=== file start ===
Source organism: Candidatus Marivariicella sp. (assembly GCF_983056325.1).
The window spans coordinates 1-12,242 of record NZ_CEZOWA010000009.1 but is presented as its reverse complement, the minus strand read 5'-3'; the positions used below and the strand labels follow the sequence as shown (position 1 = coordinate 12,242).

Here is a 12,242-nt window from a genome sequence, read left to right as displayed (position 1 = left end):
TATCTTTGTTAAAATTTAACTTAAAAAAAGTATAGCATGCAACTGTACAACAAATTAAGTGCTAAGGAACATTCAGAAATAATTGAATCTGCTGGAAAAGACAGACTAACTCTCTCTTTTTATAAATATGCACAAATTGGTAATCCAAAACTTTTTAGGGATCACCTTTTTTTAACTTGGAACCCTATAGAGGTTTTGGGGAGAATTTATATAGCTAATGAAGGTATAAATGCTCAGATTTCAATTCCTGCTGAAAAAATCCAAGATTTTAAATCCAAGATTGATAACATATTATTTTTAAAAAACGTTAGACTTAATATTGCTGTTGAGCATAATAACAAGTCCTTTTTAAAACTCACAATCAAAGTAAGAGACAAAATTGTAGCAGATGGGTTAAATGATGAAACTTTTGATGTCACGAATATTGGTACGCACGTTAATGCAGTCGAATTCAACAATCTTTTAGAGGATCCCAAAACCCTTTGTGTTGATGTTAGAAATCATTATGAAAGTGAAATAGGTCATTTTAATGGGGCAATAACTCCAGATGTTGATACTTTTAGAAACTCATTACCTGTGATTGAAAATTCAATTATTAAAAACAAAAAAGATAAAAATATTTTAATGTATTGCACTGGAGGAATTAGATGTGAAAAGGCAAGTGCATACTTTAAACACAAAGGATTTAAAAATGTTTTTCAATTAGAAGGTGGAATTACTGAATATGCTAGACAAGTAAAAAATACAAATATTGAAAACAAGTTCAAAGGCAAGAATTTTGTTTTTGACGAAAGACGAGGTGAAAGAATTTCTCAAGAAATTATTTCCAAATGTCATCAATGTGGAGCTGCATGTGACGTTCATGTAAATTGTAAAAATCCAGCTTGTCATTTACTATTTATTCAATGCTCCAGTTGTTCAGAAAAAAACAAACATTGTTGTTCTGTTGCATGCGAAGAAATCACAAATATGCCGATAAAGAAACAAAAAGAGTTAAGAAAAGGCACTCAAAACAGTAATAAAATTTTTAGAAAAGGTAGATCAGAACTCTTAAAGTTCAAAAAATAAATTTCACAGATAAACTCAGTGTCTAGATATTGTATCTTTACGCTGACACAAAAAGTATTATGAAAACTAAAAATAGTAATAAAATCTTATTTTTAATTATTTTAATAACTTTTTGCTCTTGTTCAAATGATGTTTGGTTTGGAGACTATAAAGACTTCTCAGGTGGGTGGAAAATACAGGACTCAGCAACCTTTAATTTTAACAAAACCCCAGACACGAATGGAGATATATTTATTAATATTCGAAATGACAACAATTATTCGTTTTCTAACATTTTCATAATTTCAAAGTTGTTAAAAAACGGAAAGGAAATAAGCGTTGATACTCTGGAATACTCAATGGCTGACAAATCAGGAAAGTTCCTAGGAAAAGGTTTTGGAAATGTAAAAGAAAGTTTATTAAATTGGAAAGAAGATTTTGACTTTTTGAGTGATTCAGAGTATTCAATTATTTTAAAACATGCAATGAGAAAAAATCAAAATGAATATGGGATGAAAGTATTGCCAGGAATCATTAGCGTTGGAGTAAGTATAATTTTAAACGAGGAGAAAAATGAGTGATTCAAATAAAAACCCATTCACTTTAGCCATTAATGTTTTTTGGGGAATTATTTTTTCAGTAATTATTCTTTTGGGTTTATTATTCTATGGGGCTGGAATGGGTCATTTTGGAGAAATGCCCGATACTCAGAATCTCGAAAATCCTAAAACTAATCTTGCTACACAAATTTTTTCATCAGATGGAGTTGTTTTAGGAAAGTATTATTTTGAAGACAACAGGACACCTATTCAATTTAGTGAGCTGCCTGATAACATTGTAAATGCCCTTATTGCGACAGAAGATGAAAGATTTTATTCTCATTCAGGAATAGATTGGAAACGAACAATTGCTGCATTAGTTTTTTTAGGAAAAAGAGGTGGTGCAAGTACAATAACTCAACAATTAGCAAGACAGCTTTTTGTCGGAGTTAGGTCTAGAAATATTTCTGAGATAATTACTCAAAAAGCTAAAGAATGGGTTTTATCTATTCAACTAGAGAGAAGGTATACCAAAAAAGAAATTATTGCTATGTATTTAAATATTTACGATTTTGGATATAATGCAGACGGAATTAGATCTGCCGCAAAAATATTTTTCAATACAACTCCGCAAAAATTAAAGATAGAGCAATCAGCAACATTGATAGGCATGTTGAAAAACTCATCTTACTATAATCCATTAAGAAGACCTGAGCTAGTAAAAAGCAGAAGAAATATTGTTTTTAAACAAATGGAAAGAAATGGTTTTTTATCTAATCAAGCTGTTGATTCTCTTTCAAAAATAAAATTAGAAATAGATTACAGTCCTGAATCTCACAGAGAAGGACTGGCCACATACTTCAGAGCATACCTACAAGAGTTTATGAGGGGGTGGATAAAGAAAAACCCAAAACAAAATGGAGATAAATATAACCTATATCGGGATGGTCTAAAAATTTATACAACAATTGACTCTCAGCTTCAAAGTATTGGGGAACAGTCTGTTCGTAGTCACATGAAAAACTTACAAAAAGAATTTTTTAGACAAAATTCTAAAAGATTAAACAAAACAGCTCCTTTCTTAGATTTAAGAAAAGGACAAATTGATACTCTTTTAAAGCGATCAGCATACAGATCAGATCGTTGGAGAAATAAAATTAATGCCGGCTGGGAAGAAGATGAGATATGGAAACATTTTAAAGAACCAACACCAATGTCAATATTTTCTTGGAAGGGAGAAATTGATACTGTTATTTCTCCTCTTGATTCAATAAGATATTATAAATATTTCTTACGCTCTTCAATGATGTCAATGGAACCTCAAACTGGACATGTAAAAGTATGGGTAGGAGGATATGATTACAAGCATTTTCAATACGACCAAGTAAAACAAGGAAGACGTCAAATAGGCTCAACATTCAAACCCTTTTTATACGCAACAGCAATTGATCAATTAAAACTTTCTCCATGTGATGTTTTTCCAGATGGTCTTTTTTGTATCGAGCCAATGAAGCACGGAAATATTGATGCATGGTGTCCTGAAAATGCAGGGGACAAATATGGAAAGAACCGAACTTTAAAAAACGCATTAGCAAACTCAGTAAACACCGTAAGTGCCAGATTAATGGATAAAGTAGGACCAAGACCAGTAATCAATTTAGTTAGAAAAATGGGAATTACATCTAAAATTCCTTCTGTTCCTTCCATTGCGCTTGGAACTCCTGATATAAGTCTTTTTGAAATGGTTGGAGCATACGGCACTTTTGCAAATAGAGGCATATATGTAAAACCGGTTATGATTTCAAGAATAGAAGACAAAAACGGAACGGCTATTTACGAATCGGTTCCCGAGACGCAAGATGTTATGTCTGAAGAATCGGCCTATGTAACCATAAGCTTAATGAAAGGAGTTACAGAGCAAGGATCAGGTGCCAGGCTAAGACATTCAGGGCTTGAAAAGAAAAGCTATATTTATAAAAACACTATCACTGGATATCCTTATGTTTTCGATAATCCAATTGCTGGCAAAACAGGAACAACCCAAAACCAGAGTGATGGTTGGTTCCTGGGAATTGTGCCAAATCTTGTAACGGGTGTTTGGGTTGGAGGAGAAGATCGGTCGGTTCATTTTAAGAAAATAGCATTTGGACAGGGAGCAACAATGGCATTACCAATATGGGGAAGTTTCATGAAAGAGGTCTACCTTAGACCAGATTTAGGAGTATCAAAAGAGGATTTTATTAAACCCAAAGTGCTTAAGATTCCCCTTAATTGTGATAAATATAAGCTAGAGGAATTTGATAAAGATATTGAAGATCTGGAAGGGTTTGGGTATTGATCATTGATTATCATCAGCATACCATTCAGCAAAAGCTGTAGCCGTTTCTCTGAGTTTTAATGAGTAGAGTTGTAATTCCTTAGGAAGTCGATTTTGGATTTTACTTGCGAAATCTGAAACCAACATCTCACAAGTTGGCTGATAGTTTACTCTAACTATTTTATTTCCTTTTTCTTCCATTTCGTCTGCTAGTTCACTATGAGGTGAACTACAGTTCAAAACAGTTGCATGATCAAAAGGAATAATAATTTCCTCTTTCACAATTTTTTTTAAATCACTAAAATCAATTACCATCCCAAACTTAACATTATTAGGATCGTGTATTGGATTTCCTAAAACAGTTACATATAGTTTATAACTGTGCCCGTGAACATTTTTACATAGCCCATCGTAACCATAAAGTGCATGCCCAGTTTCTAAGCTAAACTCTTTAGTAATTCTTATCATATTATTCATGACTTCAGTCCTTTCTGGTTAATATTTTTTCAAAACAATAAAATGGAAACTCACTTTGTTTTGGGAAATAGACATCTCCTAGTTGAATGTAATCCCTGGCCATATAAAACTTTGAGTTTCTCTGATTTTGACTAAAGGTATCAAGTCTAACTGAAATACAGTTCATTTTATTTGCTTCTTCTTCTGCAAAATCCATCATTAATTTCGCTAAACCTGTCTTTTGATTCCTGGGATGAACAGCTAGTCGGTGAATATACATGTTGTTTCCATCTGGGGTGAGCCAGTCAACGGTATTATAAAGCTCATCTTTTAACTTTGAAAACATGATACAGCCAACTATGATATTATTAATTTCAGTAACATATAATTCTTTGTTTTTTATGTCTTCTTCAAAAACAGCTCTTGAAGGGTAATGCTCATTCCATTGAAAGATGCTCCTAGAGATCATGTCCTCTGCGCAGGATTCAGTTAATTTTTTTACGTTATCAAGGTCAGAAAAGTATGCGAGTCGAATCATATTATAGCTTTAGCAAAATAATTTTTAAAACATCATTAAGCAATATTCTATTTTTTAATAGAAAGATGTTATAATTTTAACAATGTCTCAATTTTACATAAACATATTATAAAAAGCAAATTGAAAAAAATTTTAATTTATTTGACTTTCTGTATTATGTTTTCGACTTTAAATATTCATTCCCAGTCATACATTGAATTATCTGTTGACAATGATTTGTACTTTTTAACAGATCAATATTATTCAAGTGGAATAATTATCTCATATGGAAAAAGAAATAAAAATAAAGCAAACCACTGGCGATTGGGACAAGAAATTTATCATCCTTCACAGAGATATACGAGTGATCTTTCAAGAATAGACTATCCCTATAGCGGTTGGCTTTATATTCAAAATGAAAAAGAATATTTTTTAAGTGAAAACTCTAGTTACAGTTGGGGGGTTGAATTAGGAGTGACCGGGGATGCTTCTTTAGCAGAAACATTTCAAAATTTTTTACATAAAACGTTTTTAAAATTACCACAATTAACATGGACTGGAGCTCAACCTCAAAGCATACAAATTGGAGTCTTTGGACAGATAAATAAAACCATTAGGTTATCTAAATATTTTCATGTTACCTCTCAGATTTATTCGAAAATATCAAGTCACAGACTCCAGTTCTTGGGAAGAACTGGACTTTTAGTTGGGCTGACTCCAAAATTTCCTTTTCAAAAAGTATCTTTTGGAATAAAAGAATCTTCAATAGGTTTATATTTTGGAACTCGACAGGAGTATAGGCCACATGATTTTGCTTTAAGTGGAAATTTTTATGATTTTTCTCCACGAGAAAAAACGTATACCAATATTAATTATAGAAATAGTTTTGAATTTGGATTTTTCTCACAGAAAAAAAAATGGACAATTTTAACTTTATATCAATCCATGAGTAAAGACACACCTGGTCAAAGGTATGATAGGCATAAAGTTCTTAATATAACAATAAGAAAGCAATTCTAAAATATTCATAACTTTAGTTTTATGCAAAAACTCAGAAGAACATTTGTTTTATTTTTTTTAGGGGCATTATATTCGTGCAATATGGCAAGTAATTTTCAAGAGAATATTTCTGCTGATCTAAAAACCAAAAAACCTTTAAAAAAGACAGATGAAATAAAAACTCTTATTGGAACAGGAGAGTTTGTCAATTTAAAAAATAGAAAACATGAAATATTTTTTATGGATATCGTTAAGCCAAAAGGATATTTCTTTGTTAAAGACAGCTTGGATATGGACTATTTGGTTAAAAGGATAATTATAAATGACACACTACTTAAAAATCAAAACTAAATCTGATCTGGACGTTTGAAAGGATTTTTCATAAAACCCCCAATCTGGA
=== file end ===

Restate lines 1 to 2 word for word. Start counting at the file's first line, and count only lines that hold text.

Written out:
Source organism: Candidatus Marivariicella sp. (assembly GCF_983056325.1).
The window spans coordinates 1-12,242 of record NZ_CEZOWA010000009.1 but is presented as its reverse complement, the minus strand read 5'-3'; the positions used below and the strand labels follow the sequence as shown (position 1 = coordinate 12,242).